As I said before, I get a fair number of calls from people who have been hurt on the job and want some legal advice, sometimes leading to an attorney-client relationship. Certain questions come up frequently, and I think it would be apropos to offer more essential Maine workers’ compensation information in this space.
“I hurt myself at work, reported the injury, and got something called a Notice of Controversy. Now what?” The first step is troubleshooting, which sees whether the issue is something that can be resolved quickly and easily—perhaps a paperwork mistake or billing error—and then, often, refers the controverted claim for benefits to mediation.
“What is mediation?” Mediation is usually the first opportunity for the injured employee (often assisted by an attorney) and the employer’s representative (often an insurance adjuster) to get together and state their positions. The employee or his or her lawyer will state the claims and request specific benefits—although cash compensation is commonly requested, payment of medical bills, reinstatement to a job, and other things may be asked for—and the employer’s representative may concede a few issues and offer some of the requested benefits. Usually, however, in my experience, the parties reach no agreement.
“Then what happens?” Many events follow mediation, in normal circumstances. Hearing preparation commences, and an independent medical examination follows. If no settlement is reached, then a hearing on the merits of the case is held and a hearing officer (who in many ways resembles a judge) determines whether and what kind of benefits the injured person is due. The decision may or may not be appealed by either party. Other procedures can happen, too, such as a deposition of a medical examiner or treatment provider, complaints for penalties, or a consent agreement. Each case is unique.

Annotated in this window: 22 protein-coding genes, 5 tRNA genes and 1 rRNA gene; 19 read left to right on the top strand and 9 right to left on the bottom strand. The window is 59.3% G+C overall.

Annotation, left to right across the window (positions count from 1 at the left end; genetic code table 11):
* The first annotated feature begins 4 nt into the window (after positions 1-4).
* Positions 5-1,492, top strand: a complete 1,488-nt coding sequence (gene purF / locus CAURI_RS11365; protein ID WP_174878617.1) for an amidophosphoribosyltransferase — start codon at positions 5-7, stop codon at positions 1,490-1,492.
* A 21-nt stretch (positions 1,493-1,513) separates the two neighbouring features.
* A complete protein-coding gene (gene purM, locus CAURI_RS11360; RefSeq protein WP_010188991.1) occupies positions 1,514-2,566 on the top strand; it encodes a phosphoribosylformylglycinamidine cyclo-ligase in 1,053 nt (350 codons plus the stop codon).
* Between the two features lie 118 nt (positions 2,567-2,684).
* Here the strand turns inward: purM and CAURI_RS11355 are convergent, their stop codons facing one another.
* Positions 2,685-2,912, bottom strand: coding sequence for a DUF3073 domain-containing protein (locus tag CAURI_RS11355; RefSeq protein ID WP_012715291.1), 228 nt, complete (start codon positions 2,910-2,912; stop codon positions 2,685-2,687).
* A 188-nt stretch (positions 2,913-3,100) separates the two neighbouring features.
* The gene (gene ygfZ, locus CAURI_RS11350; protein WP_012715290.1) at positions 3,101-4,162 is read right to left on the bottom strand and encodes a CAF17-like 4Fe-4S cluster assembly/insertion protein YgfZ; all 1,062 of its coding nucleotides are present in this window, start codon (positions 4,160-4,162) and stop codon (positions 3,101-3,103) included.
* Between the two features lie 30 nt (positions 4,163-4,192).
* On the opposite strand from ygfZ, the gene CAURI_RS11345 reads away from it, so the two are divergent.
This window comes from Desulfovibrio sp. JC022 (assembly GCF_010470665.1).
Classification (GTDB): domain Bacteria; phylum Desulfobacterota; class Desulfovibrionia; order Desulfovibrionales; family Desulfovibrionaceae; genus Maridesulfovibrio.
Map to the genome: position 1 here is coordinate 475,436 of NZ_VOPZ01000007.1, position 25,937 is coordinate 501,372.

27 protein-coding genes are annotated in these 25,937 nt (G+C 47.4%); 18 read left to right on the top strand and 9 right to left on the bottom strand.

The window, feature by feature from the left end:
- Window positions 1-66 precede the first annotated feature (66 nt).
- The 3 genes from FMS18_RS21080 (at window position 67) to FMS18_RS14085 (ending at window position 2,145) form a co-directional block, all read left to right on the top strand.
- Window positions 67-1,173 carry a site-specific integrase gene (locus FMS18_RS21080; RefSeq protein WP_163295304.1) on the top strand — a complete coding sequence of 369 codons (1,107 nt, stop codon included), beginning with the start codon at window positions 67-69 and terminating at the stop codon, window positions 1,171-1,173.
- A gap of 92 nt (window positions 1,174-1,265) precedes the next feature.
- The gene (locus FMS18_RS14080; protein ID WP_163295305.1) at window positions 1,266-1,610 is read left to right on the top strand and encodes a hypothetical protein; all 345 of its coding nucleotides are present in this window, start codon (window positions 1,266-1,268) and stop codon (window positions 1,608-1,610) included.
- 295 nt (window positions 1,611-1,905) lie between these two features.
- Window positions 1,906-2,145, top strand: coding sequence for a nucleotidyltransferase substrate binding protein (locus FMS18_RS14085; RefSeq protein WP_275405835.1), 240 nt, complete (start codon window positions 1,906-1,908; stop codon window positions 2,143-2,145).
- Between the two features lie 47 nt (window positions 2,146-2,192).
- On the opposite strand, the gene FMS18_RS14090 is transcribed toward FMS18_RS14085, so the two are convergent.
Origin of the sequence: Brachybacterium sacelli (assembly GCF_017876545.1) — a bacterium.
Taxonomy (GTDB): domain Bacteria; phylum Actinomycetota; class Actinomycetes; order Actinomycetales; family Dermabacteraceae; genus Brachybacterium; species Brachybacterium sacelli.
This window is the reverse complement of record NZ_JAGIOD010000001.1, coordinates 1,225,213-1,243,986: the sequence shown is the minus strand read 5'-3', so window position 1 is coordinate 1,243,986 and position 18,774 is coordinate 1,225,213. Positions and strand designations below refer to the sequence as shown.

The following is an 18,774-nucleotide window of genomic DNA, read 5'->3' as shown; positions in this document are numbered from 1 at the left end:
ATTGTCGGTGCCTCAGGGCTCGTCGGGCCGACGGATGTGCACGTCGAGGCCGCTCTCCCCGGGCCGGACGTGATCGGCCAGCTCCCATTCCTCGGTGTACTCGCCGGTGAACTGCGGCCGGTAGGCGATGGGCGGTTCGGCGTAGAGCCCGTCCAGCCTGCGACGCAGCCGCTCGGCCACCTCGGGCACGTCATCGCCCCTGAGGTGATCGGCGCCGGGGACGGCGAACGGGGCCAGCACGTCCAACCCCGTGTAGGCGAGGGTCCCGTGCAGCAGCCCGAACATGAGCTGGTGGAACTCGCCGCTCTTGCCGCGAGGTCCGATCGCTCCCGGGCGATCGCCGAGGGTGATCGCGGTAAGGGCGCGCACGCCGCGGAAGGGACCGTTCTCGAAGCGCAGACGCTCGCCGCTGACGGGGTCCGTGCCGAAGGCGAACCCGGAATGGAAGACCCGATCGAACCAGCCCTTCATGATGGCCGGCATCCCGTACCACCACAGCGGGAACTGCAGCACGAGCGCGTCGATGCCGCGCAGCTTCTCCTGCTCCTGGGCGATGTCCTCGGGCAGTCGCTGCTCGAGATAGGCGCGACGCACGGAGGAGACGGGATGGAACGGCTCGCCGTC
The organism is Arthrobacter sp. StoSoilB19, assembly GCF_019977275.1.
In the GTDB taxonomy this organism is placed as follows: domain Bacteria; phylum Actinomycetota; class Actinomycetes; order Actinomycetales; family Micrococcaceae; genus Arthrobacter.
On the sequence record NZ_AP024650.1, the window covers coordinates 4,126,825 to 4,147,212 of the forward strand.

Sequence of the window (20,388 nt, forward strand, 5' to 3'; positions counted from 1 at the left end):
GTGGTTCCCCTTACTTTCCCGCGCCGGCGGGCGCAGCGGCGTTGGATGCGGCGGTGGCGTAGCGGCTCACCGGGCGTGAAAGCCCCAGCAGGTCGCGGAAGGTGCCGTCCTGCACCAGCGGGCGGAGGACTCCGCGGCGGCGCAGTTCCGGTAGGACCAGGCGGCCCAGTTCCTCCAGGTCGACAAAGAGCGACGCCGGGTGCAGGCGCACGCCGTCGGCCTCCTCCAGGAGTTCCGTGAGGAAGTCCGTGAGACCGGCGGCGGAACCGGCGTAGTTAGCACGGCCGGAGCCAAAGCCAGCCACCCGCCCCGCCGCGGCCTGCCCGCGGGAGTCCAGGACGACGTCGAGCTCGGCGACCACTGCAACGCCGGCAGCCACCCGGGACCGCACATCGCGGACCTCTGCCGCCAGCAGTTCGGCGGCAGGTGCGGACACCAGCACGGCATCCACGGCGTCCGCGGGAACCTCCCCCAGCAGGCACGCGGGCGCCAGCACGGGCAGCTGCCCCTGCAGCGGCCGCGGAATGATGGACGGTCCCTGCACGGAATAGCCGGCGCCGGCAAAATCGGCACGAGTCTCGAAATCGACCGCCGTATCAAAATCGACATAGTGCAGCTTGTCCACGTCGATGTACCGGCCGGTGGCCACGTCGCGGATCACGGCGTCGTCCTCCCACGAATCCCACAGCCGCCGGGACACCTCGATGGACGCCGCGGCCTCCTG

“Why is everything taking so long? I am suffering physically and financially.” Unfortunately, given the number of claims it must process, the workers’ compensation system in Maine can sometimes take years to reach resolution in a particular case. Other times, complicated medical or legal issues cause a case to drag longer than anyone wants.
“I was injured in a car accident while working, and it was the other driver’s fault? Is that still workers’ comp?” The short answer is yes. The situation where someone is hurt at work due to the fault of someone other than the employer or employee is called third-party liability. Matters can become complicated, with two or more insurance companies trying to pin financial responsibility on each other, but a competent lawyer should be able to maximize your recovery from one party and settle any “subrogation” issues with any other.
“My boss says I am an independent contractor. So, I do not have workers’ compensation coverage. Is that correct?” There is no quick answer to this question. A lawyer who is knowledgeable about workers’ compensation or other aspects of employment law really should be consulted if you feel unsure. The test for whether someone is an independent contractor is complex and case-specific. Responsibility for workers’ compensation insurance, unemployment compensation coverage, health insurance, general liability insurance and payroll taxes can all hinge on whether someone works as an independent contractor or an employee.
“I just got hurt at work and found out my employer does not have workers’ compensation coverage? What can I do?” Your options depend on the circumstances, but (assuming you are an employee, not an independent contractor), but this is often a very difficult situation for the injured worker. The employer can face criminal charges and fines, in addition to administrative penalties that are payable to you. And you may be able to file a regular law suit. Those options may not help you, though, if the employer has no money. You really should consult with an attorney, as he or she may know how to reach the employer’s assets to satisfy a judgment or decree.
“I want a lawyer to help me get workers’ comp but have no money. What do I do?” Most lawyers for injured workers do so on a contingent fee basis; I have had just one case where I was paid on an hourly basis, with the rest of my fees contingent on a successful outcome. If your claims have merit and value, you should be able to find someone to represent you for a reasonable portion of the recovery.